CAPE CANAVERAL, Fla. — A Delta 4 rocket blasted off from Florida on Wednesday to deliver the ninth of 12 next-generation Global Positioning System satellites into orbit.
The 207-foot-tall (63-meter-tall) booster, built and flown by United Launch Alliance, bolted off its seaside launch pad at Cape Canaveral Air Force Station, marking the third launch in 25 days from the nation’s busiest spaceport.
ULA is a partnership of Lockheed Martin and Boeing. Three more of the Boeing-built GPS 2F satellites remain to be launched over the next 10 months, completing an orbital network that provides military, civilian and commercial radio signals for precision navigation and timing. The 2F series, which cost most than $122 million each, feature improved clocks, more power, longer lifetime and added signals.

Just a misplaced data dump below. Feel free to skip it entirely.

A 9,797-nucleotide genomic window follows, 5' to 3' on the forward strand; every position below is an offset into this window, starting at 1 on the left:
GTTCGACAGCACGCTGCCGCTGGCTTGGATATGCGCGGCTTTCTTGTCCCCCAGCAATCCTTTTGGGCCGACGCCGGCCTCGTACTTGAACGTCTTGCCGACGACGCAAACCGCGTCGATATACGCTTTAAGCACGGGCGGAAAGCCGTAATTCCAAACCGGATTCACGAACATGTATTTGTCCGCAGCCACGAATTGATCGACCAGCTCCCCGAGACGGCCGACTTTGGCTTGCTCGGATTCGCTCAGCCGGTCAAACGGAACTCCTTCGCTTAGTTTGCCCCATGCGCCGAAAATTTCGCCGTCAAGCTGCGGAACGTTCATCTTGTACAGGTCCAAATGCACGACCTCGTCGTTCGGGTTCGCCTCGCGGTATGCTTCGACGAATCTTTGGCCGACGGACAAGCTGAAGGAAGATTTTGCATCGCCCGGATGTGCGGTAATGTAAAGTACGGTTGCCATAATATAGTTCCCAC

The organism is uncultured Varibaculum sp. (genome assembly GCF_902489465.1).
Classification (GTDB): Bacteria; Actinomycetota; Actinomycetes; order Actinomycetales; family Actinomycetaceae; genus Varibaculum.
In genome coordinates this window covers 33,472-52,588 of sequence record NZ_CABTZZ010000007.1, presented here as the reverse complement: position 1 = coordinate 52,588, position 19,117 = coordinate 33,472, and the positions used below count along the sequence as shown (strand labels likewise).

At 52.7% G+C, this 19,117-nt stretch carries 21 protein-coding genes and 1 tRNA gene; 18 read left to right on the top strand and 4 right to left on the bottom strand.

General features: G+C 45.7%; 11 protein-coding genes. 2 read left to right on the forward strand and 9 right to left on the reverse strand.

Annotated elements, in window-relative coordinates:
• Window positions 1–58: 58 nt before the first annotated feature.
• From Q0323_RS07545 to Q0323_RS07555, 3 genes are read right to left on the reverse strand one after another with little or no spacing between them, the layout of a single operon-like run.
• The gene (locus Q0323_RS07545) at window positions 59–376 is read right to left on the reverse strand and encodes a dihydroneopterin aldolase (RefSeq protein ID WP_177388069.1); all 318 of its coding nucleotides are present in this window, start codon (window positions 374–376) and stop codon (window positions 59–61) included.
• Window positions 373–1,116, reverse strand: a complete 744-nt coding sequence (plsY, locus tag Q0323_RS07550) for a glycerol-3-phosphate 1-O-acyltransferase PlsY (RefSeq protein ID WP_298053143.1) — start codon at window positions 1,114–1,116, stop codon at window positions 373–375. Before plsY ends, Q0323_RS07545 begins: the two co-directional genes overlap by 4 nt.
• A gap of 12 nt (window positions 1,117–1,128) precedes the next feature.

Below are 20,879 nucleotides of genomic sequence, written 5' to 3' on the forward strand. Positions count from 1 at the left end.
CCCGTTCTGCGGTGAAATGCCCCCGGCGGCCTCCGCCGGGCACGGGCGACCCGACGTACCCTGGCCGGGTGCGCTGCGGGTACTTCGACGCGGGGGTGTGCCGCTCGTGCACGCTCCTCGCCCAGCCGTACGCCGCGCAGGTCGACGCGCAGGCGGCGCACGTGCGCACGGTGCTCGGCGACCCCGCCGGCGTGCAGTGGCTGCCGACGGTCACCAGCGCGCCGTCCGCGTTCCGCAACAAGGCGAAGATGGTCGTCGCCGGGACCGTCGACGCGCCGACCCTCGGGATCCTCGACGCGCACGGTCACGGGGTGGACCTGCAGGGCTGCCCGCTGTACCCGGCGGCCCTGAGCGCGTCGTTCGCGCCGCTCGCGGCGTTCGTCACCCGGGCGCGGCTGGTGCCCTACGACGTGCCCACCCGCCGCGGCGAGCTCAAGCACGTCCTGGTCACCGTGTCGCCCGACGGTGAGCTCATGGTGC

The three remaining 2F satellites will be launched on ULA's lower-cost Atlas 5 rockets. ULA intends to phase out medium-lift versions of the Delta 4 rocket, which are used to fly GPS and similarly sized spacecraft, to compete more effectively against California-based SpaceX, whose Falcon 9 rockets are about half the price.